A bill introduced in the Senate on Thursday would impose sanctions on Iran for launching ballistic missiles and other provocative acts, a move that fits with President Donald Trump’s plans to take a tougher stance against the top sponsor of terror in the world, according to the U.S. Department of State.
The legislation, introduced by Sen. Bob Corker (R-Tenn.) and joined by six other Republicans and seven Democrat sponsors, would set mandatory sanctions for any individuals involved in Iran’s ballistic missile program, Reuters reported on Thursday.
The sanctions would apply to Iran’s Islamic Revolutionary Guard Corps (IRGC), a brutal military organization that some have argued should be designated as a Foreign Terrorist Organization (FTO) by State.
In February, Sen. Cory Gardner (R-Colo.), a member of the Senate Foreign Relations Committee, said Iran should be named an FTO at an event on Capitol Hill.
Gardner made the comment in response to a question asked by The Algemeiner at the discussion, organized by United Against Nuclear Iran (UANI) and the Jewish Institute for National Security of America (JINSA).
The new legislation, S.722 — “a bill to impose sanctions with respect to Iran in relation to Iran’s ballistic missile program, support for acts of international terrorism, and violations of human rights and other purposes” — would require blocking the property of any person or entity involved in activities that violate the UN arms embargo on Iran.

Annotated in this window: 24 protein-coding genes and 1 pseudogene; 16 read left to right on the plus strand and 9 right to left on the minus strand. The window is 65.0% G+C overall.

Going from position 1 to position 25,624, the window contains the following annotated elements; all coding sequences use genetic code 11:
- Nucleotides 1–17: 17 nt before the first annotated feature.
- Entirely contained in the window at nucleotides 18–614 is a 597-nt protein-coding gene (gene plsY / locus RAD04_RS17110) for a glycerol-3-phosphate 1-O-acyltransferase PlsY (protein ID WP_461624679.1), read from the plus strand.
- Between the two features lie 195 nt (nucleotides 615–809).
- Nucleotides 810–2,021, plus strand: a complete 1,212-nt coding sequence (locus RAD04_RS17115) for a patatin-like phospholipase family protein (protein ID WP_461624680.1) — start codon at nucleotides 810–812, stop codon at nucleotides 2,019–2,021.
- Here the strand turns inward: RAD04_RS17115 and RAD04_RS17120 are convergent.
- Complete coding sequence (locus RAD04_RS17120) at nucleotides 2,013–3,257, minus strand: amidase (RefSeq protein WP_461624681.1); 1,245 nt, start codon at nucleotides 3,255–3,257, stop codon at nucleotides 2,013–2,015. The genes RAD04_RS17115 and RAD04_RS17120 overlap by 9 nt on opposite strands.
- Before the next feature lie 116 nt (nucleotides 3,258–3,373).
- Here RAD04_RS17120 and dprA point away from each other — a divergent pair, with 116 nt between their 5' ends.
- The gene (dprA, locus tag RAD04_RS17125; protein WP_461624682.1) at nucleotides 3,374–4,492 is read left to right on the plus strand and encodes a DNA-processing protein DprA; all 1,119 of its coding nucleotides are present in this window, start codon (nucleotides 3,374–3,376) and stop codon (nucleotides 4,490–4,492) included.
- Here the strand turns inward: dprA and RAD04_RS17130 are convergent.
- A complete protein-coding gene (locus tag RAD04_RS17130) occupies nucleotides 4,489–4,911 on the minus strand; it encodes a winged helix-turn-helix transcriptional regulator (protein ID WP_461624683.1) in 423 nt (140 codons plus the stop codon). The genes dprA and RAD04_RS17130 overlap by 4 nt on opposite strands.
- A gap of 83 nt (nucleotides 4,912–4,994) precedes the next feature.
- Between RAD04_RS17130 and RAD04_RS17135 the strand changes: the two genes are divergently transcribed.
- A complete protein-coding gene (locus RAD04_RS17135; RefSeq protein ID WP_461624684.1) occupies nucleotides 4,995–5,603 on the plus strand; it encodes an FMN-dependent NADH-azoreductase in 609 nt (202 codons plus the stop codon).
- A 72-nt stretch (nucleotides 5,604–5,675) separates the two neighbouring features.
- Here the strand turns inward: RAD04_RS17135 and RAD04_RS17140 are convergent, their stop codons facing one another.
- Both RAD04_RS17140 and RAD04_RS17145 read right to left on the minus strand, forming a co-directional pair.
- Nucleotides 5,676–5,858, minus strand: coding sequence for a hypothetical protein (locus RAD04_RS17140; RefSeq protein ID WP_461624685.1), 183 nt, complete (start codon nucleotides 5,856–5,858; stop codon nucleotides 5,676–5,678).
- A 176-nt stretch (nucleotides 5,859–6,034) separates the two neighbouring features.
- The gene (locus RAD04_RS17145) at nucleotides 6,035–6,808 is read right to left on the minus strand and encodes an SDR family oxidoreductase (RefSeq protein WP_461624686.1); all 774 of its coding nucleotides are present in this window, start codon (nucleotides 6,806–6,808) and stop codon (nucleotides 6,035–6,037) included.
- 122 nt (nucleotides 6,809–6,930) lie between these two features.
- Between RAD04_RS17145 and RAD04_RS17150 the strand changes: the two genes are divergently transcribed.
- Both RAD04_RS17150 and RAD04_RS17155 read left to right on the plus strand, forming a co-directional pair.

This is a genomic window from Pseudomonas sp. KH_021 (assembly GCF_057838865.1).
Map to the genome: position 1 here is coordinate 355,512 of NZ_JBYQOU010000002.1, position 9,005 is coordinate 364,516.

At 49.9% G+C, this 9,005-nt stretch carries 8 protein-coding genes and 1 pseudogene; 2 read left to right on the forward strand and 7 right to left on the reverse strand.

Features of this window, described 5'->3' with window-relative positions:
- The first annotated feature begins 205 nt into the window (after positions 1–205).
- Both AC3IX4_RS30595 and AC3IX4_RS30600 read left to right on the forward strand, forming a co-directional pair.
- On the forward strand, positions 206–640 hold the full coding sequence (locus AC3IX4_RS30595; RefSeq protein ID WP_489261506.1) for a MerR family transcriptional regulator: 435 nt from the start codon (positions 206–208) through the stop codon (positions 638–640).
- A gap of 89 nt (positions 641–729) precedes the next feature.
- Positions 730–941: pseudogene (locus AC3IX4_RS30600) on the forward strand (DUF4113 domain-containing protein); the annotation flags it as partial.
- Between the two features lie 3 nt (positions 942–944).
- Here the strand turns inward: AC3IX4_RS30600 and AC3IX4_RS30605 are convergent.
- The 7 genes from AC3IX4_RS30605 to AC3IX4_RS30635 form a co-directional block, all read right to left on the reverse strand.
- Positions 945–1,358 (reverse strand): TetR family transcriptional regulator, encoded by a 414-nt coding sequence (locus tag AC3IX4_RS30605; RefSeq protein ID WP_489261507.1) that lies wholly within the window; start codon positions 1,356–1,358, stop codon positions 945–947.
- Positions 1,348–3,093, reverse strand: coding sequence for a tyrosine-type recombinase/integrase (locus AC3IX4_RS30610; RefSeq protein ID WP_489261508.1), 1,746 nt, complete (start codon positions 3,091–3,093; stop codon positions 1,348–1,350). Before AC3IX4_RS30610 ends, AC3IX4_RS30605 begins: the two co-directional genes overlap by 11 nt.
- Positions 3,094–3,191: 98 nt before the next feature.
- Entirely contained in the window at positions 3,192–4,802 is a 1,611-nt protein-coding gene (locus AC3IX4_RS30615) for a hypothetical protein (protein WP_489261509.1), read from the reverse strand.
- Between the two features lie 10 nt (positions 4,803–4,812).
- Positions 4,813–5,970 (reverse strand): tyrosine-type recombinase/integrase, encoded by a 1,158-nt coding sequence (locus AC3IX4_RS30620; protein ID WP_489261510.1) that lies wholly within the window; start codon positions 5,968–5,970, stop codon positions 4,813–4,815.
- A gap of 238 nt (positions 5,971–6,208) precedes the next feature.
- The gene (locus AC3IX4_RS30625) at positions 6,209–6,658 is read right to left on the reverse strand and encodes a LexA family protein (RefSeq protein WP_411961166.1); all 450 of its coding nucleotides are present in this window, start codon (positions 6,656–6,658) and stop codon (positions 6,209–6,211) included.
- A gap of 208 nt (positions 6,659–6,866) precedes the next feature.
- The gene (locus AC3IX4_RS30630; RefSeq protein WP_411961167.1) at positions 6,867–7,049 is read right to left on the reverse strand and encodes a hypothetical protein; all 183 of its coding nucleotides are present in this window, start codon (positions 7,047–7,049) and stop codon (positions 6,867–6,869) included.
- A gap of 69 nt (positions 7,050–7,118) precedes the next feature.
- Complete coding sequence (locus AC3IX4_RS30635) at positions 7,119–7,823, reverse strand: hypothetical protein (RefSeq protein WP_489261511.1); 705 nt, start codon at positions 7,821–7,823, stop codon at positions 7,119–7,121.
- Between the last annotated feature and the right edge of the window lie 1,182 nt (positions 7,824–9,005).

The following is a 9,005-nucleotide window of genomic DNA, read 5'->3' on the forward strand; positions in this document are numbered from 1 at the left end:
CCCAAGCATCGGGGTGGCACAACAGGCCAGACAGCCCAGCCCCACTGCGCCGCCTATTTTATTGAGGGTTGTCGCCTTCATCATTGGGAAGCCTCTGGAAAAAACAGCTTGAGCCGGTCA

Reuters reported that Iran has claimed the sanctions would violate the nuclear deal made during the Obama administration, but Sen. Robert Menendez (R-N.J.) a co-author of the bill, said the text of the bill took the deal into consideration and avoided such violations.
“We assiduously worked to make sure that no provisions actually affect the agreement as it is,” Menendez said. “It calls for a regional strategy because Iran is obviously involved in the region in various ways, whether it be in Yemen or Syria and beyond.”
Last month, the U.S. sanctioned 13 individuals and 12 entities under its Iran sanctions authority.
In a statement on the U.S. Treasury website was listed the sanctioned individuals and entities, some located in the United Arab Emirates, Lebanon, and China, as reported by Reuters.
The sanctions were the first aimed at Iran’s provocations since Trump took office on Jan. 20 but are similar to actions taken by the Obama administration that targeted Iran’s ballistic missile network.